Though, by the end of issue #55, Daredevil has declared himself the new Kingpin (or the equivalent), so parallels between the two characters are not merely for show.
It’s also worth noting that many influential crime movies, from Stanley Kubrik’s “The Killing,” to Quentin Tarantino’s “Pulp Fiction,” to Christopher Nolan’s “Memento,” reshuffle narrative time to turn relatively basic plots into something far more interesting. And though Bendis might not literally reverse time, “Memento”-style, he does borrow from various cinematic techniques, and the shuffling of time is one of the techniques he seems to latch onto most devotedly. At least in “Daredevil.”
And he doesn’t just keep it to the relatively narrow span, jumping back between the present a few months ago. He makes the shocking decision to leap forward one full year in between issues #50 and the following Bendis-penned story, and the Alexander Bont arc that begins in issue #66, Bendis (with Maleev’s helpful visual signals, switching styles between time periods) jumps to various decades from the past, almost in a “Godfather II” fashion, showing the rise of a criminal empire, and its legacy in the present.
Bendis also gives us repeated instances of showing the same event from multiple perspectives, whether it’s the Typhoid Mary assault — all fear and flames in Maleev’s depiction, but the build-up to that scene differs for each character — or the “Decalogue” arc (which is strangely not a ten-issue arc, something I still can’t understand, even today — and, yes, I get that’s it’s a Krzysztof Kieslowski reference, but I still can’t fathom why you’d use that title for a storyline and not give it a full ten issues). The “Decalogue” arc provides multiple perspectives on the overall Daredevil’s Reign as Kingpin situation, but it also plays with flashbacks and questions narrator reliability. One of the more fascinating arcs in the run, really, even if its title annoys me.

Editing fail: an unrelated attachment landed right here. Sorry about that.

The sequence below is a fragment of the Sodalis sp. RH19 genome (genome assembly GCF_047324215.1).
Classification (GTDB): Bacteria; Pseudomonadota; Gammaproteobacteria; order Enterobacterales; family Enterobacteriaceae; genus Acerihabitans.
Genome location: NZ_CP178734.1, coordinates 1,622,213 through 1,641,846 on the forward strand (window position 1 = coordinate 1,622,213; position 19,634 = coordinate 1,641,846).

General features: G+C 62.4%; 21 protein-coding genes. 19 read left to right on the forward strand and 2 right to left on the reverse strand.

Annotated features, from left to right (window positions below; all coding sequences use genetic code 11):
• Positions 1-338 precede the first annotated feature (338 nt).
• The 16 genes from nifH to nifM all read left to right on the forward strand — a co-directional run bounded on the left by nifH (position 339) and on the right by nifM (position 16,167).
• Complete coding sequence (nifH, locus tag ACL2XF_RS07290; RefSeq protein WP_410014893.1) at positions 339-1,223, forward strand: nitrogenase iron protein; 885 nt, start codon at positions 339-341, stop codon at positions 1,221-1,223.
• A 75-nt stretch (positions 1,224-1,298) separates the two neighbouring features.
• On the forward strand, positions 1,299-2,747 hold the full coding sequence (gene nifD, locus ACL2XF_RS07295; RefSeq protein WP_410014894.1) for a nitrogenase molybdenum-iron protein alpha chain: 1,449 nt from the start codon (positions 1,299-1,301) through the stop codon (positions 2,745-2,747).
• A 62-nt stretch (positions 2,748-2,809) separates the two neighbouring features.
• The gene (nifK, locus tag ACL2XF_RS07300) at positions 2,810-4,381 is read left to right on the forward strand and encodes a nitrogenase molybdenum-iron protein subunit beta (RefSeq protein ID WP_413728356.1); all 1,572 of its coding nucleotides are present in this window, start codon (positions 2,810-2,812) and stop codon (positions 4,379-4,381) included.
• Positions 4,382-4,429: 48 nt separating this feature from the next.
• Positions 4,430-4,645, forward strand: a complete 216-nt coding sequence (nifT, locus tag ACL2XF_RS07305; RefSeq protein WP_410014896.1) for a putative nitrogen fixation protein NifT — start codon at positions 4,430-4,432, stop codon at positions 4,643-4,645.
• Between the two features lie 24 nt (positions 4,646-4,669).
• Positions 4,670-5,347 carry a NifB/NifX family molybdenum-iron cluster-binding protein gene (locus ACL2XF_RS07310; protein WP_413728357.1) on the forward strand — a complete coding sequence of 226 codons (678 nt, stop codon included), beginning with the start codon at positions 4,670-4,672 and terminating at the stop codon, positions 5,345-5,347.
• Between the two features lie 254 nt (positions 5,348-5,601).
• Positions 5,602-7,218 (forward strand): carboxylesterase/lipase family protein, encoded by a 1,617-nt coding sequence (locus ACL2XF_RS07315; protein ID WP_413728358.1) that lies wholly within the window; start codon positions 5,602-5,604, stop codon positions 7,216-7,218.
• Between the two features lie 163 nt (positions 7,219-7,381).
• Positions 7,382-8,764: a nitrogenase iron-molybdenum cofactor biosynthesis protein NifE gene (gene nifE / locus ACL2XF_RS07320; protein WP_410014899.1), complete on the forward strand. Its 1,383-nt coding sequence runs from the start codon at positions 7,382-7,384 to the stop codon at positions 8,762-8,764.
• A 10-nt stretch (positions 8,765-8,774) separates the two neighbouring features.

“Daredevil” isn’t all just narrative playfulness when it comes to time. Bendis and Maleev pack other interesting features into their run. It does, for example, feature many of the traditional superhero motifs — the fight with the villain, the anxiety over the secret identity of the hero, the team-ups with other costumed do-gooders, the hero as savior — but Bendis tends to subvert them or use them in unexpected ways.
Take the “fight with the villain,” for example. There’s a sequence where Daredevil punches the heck out of the Kingpin, but that happens in the first third of the run, not in the climax near the end. He also pursues and/or fights a handful of supervillains (portrayed on the more realistic end of the spectrum, even when they are magical ninjas or mutated monstrosities or guys with funny haircuts), though not as many as would be expected in a run as long as the Bendis/Maleev run. Who is the real villain, though? Mr. Silke, who is no match for anyone? The FBI agent who sold out Daredevil’s true identity? The Rupert Murdoch type who publicizes it? The media in general? The public?